But if you can’t convince the fact-based world, then just shoot the people with Obama bumper stickers. From that same speech:
 

When we were coming in the streets were blocked up on 395, 394 whatever, and I’m thinking ‘what in the world is there an accident up there?’ And sure enough there’s cars blocked across, people are backed up for literally a mile on both sides, and I’m thinking ‘this is Barack Obama’. He’s here in our state tonight and he’s in, and I, and I think you know all those cars that have Obama stickers on the back oughta turn into targets at that point, you know?

 
Shoot Obama supporters, that’s funny, funnier than still calling himself “Doc”.
 
Oh, heck no, we’re not done yet. Click the “read more” link.
 
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And the Band Played On …

by Invenium Viam on October 16, 2014 · 1 comment

titanic_sinking“We are born naked, wet and hungry. Then things get worse.” Anonymous 

 

In her superb narrative history A Distant Mirror: The Calamitous 14th Century, Barbara Tuchman examines the startling parallels between our times and those of the late middle-ages. One of the subjects she examines was the effect of the Bubonic Plague on the social and economic structures of the times.

 

Ebola may very well constitute another parallel with that distant century in the making. Yesterday, President Obama cut short a fundraising trip and returned to Washington to meet with his cabinet to develop a response plan for dealing with the emerging Ebola “crisis.” He’ll be doing the same today and perhaps tomorrow as well.

 

What that tells me is that there’s a very good chance our top public health officials have advised the President that there’s a significant chance that Ebola may now have entered into the general population here in the US. Political leaders often know more than they tell us, for fear of affecting markets or causing political backlash. If that’s the case, then we now have a major emerging public health crisis on our hands that the President has taken immediate action with his cabinet to address, as he should. The World Health Organization predicts that the number of new cases of Ebola in Africa could top 10,000 a week within a couple of months. That pencils out to more than a half-million a year.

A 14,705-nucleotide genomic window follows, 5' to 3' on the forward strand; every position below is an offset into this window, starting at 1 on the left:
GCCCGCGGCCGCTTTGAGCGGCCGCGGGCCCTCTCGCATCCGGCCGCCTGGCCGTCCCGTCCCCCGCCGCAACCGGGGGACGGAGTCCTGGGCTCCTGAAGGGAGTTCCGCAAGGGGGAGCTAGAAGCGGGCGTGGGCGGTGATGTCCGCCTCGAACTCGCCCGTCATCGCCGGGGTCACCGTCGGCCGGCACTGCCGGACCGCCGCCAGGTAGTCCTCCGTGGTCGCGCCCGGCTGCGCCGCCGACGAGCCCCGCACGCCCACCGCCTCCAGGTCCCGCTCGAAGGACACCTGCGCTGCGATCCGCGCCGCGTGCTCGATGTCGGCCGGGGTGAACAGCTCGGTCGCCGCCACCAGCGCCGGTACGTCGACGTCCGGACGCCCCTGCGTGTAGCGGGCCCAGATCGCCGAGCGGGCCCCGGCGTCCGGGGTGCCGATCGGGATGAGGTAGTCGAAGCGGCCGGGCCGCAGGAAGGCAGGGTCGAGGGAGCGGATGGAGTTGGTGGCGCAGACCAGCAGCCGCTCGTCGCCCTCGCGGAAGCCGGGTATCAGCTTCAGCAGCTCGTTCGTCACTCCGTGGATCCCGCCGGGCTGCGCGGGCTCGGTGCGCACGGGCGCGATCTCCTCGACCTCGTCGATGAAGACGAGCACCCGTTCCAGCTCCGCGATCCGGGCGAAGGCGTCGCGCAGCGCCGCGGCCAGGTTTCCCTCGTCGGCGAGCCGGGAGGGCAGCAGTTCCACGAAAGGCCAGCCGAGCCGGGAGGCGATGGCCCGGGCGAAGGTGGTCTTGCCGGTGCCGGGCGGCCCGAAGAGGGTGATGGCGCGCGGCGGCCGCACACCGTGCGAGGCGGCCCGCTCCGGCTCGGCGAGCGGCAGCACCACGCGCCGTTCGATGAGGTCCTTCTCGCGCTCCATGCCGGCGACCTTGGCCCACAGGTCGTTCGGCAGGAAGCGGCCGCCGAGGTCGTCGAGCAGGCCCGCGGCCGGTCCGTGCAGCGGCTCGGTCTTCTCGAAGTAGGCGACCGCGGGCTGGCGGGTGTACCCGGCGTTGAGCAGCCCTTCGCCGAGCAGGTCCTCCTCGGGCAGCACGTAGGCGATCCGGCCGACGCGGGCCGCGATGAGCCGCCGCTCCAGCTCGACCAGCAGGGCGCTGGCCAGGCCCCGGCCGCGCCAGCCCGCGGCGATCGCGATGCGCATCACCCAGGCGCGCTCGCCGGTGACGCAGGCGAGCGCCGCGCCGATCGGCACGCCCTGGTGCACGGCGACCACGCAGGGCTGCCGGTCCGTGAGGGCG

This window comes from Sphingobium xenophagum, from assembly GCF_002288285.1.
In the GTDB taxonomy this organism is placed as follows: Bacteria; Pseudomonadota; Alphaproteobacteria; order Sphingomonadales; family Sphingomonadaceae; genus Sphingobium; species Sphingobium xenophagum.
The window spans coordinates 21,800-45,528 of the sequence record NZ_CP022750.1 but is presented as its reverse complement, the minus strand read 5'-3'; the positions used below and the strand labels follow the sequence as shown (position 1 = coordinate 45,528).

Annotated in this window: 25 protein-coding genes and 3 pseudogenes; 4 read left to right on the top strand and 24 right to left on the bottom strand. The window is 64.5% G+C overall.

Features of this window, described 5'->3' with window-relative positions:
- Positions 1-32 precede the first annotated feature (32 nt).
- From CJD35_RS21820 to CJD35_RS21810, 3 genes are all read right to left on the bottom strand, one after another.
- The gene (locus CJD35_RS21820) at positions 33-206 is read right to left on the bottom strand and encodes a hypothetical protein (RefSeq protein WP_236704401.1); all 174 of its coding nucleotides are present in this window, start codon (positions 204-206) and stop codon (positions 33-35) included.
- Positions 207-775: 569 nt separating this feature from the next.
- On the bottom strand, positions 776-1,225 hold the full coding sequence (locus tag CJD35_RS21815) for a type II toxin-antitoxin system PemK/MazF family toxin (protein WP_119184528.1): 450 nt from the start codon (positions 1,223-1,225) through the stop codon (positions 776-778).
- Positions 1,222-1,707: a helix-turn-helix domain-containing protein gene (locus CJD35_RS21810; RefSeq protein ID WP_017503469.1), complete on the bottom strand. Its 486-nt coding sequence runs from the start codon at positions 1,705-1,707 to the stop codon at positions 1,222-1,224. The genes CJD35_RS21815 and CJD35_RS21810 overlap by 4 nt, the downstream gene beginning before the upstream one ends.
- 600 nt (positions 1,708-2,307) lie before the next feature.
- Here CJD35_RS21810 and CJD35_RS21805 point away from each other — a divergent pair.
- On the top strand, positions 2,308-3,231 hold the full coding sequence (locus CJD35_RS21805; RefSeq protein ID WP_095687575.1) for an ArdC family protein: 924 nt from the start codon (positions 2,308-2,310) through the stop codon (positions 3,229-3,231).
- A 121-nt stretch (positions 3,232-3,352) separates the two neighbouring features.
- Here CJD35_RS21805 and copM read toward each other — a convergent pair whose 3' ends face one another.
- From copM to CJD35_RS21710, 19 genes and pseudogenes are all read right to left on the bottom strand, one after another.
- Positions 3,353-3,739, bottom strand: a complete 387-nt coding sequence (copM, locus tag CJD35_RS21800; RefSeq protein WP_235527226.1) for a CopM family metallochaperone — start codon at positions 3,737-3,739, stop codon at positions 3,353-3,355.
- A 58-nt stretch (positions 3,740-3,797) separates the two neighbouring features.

Let’s be clear about what all this means for us: Ebola has a fatality rate of more than 50%. If the virus gets into the general population here in the US — beyond the reach of the contact identification and isolation control measures now being employed — it could mean mass death measured by the millions in this country alone. Since our culture is one of extremely high mobility, outbreaks could occur simultaneously in large urban centers around the country and then filter rapidly into the rural areas.

 

In the 14th century, the Bubonic Plague had a similar mortality rate among the general population (actually approaching two-thirds). Tuchman points out that the wealthy fared far better than the urban poor, since they had the means to remove themselves and their servants to remote country estates where stocks of food, fuel and medicine were laid in and the outer grounds were patrolled by paid mercenaries to keep roaming beggars and bandits from the door.

 

Food prices soared as the breakdown of supply channels caused widespread shortages. Public security failed as the local gendarme’s abandoned their posts in the face of what appeared to be certain death. Roving criminal gangs and marauding bands of mercenaries pillaged, raped and burned at will unopposed by the power of government to enforce the laws. As the nobility fled the cities, the civil institutions failed and everywhere the social structures collapsed.

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McFadden Reveals ‘Contract with Minnesota’

by Invenium Viam on October 8, 2014 · 3 comments

Contract with Minnesota

Contract with Minnesota ~ Use with Caution

“Fate delights in revealing defects of character.” Matz’s First Metaphysical Insight

 

Taking a page from former U.S. House Speaker Newt Gingrich’s ‘Contract with America’ from a-w-a-a-y back in the mid-1990’s, Republican U.S. Senate candidate Mike “Nutshot” McFadden today released his new ‘Contract with Minnesota’ initiative to wide acclaim from nobody stating that he would accomplish absolutely nothing of the least possible benefit to anyone.

 

First, McFadden boldly and forthrightly proposed that he would sponsor or co-sponsor legislation to amend the U.S. Constitution to require that the federal budget be balanced — a bill that would, with the certainty of tomorrow’s sunrise, die in committee. Still, it sounds like a big deal, right, amending the Constitution? Except that it requires passage by both Houses of Congress and ratification by two-thirds of the states. How, exactly, is a junior senator from Minnesota — who will have control of NO committees and will have NO chops whatsoever among the Big Dogs running the caucuses — supposed to pull THAT one off? Being Senator ain’t like being CEO, Mike: you don’t get to bark the orders and watch the little guys jump.